The third leg of this strategy is the most classic of all. The handbook for all the adjustments includes strong repression. Nobody ever passively accepts getting poorer, so it must be imposed by force. The Cambiemos alliance knows this perfectly well from experience, for many of its members were also members of Fernando De la Rúa’s government. So much so, that Macri quickly sent in the police to the always difficult Northern provinces. The move went quite wrong and produced the first 43 victims of Macrismo. But this did not stop the Minister of Security, Patricia Bullrich, who declared a state of emergency so as to give added means to the security forces - and repression, consequently, arrived quickly for workers at the Cresta Roja poultry company. These emergency security measures are being approved by most governors because they know full well that the sub-national authorities are the first victims of any uprising against adjustment policies.


This mix of fast decisions has to do with Macri’s attempt to impose a reduction cycle of social and civic rights leading to a democradura (democratorship), a sort of low-intensity democracy functioning in a non-republican way. This reduction of the social role of the State - which the country has already experienced in the past - combined with a violation of the democratic procedures of the Republic is an explosive recipe for a young democracy like Argentina.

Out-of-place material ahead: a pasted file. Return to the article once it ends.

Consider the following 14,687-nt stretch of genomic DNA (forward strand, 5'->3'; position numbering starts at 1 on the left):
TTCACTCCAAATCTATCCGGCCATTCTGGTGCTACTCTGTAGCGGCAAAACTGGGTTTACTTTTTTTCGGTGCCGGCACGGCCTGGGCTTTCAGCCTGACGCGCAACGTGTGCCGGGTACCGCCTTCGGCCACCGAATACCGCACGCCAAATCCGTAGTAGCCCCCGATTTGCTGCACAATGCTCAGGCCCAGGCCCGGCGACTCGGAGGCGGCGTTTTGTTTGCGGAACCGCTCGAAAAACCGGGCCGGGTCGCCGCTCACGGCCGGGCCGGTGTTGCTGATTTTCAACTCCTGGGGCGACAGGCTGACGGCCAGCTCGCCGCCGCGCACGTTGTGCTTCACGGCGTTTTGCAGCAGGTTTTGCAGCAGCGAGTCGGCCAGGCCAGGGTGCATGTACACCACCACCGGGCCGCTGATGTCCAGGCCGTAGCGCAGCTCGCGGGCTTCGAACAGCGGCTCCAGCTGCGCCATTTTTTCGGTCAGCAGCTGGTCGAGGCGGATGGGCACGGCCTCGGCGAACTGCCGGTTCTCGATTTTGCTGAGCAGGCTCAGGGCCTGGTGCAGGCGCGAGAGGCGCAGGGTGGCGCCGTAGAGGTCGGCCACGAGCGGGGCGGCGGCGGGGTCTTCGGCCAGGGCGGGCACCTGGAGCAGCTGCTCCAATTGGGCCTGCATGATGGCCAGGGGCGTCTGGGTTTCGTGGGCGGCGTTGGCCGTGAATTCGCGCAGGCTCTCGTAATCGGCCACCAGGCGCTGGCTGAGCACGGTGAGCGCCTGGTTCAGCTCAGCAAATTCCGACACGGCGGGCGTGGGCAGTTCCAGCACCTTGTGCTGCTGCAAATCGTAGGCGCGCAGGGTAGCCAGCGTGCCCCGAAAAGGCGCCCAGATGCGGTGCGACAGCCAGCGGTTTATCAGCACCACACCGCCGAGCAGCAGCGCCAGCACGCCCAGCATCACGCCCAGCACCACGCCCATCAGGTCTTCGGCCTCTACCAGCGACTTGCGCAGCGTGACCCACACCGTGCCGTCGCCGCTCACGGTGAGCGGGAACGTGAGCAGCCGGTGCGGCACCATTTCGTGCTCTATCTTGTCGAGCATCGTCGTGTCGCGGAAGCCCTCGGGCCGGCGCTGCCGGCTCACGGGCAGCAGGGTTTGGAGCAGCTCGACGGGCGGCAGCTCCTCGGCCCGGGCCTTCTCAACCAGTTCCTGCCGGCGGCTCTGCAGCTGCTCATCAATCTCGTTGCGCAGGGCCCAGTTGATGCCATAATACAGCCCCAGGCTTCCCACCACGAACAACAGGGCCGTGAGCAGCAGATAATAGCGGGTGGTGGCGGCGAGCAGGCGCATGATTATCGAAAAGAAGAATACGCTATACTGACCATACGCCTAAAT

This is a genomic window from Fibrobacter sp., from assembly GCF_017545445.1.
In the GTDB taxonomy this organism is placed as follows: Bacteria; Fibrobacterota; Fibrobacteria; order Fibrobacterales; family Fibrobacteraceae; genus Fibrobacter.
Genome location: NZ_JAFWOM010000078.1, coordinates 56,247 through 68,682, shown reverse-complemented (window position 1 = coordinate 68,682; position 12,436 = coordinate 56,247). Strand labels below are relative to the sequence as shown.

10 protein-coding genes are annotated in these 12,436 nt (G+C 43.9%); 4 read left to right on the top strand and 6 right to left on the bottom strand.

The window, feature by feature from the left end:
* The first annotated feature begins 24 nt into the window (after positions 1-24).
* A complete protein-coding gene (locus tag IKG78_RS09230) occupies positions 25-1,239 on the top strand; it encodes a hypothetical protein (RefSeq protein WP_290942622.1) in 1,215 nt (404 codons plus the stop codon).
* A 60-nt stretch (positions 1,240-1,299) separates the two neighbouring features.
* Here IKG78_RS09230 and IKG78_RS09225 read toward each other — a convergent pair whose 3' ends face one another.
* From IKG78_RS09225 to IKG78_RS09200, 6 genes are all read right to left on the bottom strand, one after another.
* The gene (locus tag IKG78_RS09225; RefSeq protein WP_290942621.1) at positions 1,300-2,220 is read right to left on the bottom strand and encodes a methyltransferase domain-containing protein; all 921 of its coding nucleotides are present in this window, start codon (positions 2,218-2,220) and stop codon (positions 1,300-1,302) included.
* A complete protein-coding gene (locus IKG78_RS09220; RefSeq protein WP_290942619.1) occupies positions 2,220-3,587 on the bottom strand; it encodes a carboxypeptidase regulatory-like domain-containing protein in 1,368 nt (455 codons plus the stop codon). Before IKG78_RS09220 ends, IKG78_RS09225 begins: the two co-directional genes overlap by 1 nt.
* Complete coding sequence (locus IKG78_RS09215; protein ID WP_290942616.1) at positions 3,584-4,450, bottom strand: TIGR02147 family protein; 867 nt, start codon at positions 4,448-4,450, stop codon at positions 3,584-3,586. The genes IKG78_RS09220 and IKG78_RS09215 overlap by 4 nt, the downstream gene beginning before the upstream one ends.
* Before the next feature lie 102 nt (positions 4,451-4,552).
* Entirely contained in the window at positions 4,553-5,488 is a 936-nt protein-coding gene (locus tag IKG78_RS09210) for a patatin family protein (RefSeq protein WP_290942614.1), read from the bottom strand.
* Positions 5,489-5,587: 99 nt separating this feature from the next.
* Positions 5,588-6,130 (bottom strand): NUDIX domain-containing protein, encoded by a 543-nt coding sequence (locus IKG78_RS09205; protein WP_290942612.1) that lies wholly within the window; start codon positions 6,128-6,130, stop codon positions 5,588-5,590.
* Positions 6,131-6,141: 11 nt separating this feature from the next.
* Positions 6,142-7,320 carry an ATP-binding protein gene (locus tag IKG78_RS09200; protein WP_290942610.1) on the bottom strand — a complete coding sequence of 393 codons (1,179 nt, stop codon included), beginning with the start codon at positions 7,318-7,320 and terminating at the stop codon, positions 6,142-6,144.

How is it possible, then, that a president who just won by 680,000 votes is now imposing adjustment policies? The problem comes from presidentialism – a system that puts the president in the position of a total winner even if he is not. Macri has no legitimacy to impose structural adjustments because he won by a very narrow margin and did not reach a majority in either House of Congress. This demeanor is encouraged by an autocratic style of government that is characteristic of governors and that Macri was quick to reproduce as governor of Buenos Aires and is now trying to do the same at national level. Macri presents himself, and so does a part of the local and international press, as a modern liberal politician, a pro-market democrat with a social conscience, a business and family man who understands his role as statesman. This, however, is only the façade: he is, really, a socially conservative and rightwing neoliberal who says what people want to hear while he gradually leads us to a democratorship.